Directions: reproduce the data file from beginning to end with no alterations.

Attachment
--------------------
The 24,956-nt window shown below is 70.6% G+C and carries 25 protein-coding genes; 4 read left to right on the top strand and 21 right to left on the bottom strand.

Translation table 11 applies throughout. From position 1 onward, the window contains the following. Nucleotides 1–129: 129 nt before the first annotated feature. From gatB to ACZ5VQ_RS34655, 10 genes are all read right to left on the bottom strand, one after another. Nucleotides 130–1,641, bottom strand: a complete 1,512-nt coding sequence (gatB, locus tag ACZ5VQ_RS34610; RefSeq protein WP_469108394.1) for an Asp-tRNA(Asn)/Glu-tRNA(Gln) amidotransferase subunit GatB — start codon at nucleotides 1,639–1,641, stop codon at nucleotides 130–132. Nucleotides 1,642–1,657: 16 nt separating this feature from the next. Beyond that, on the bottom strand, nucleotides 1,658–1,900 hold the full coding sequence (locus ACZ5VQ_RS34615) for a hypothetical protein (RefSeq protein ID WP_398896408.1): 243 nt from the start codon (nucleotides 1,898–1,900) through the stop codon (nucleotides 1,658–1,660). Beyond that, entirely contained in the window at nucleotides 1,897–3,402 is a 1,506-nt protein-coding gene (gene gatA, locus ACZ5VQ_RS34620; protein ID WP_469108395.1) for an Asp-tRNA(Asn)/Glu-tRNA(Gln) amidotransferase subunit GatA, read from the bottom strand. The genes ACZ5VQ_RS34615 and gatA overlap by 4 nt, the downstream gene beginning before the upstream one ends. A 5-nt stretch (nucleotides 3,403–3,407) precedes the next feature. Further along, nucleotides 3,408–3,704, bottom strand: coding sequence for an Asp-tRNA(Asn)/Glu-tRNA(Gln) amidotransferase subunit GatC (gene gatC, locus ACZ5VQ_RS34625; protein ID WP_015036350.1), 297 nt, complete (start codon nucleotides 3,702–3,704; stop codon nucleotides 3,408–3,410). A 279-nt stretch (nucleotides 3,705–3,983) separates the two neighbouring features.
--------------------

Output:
The 24,956-nt window shown below is 70.6% G+C and carries 25 protein-coding genes; 4 read left to right on the top strand and 21 right to left on the bottom strand.

Translation table 11 applies throughout. From position 1 onward, the window contains the following. Nucleotides 1–129: 129 nt before the first annotated feature. From gatB to ACZ5VQ_RS34655, 10 genes are all read right to left on the bottom strand, one after another. Nucleotides 130–1,641, bottom strand: a complete 1,512-nt coding sequence (gatB, locus tag ACZ5VQ_RS34610; RefSeq protein WP_469108394.1) for an Asp-tRNA(Asn)/Glu-tRNA(Gln) amidotransferase subunit GatB — start codon at nucleotides 1,639–1,641, stop codon at nucleotides 130–132. Nucleotides 1,642–1,657: 16 nt separating this feature from the next. Beyond that, on the bottom strand, nucleotides 1,658–1,900 hold the full coding sequence (locus ACZ5VQ_RS34615) for a hypothetical protein (RefSeq protein ID WP_398896408.1): 243 nt from the start codon (nucleotides 1,898–1,900) through the stop codon (nucleotides 1,658–1,660). Beyond that, entirely contained in the window at nucleotides 1,897–3,402 is a 1,506-nt protein-coding gene (gene gatA, locus ACZ5VQ_RS34620; protein ID WP_469108395.1) for an Asp-tRNA(Asn)/Glu-tRNA(Gln) amidotransferase subunit GatA, read from the bottom strand. The genes ACZ5VQ_RS34615 and gatA overlap by 4 nt, the downstream gene beginning before the upstream one ends. A 5-nt stretch (nucleotides 3,403–3,407) precedes the next feature. Further along, nucleotides 3,408–3,704, bottom strand: coding sequence for an Asp-tRNA(Asn)/Glu-tRNA(Gln) amidotransferase subunit GatC (gene gatC, locus ACZ5VQ_RS34625; protein ID WP_015036350.1), 297 nt, complete (start codon nucleotides 3,702–3,704; stop codon nucleotides 3,408–3,410). A 279-nt stretch (nucleotides 3,705–3,983) separates the two neighbouring features.